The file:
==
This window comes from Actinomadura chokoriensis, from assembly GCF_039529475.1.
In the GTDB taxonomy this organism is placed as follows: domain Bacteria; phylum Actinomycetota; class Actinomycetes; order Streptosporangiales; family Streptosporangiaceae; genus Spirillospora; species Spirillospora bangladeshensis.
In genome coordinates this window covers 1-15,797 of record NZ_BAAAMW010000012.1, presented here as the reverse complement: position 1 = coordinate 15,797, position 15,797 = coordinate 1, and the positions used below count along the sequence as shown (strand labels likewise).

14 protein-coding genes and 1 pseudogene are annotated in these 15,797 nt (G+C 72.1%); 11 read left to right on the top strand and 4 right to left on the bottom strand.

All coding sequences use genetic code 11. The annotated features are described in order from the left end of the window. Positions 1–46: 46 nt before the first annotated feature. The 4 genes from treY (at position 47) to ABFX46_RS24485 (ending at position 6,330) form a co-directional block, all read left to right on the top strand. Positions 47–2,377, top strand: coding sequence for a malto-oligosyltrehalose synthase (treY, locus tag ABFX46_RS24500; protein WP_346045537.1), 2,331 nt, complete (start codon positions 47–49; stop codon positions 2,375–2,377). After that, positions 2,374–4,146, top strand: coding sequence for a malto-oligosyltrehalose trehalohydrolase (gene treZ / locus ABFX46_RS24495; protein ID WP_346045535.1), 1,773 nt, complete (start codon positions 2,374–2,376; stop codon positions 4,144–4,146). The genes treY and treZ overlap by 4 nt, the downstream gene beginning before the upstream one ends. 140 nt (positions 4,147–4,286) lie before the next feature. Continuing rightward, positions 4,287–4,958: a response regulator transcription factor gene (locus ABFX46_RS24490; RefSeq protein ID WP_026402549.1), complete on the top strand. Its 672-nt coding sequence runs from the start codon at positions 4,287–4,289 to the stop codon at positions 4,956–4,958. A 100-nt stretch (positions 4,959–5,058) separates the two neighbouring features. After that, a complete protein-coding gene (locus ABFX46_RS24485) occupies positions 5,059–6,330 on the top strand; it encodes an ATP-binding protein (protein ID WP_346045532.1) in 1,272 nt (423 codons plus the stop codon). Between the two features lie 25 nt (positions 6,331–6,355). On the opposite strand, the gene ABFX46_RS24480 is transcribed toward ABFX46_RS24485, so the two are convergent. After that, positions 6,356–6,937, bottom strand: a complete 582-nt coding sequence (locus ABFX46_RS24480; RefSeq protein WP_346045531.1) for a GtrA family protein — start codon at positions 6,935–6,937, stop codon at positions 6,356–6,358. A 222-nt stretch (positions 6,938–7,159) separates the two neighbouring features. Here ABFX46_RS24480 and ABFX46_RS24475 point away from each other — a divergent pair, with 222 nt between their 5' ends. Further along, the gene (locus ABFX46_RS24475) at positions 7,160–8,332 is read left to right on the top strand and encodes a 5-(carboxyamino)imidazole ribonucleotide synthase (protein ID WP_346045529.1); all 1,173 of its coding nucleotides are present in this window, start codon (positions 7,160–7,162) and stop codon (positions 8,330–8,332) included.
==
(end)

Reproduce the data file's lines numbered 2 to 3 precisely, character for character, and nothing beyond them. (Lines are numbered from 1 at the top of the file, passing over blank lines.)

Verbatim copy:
In the GTDB taxonomy this organism is placed as follows: domain Bacteria; phylum Actinomycetota; class Actinomycetes; order Streptosporangiales; family Streptosporangiaceae; genus Spirillospora; species Spirillospora bangladeshensis.
In genome coordinates this window covers 1-15,797 of record NZ_BAAAMW010000012.1, presented here as the reverse complement: position 1 = coordinate 15,797, position 15,797 = coordinate 1, and the positions used below count along the sequence as shown (strand labels likewise).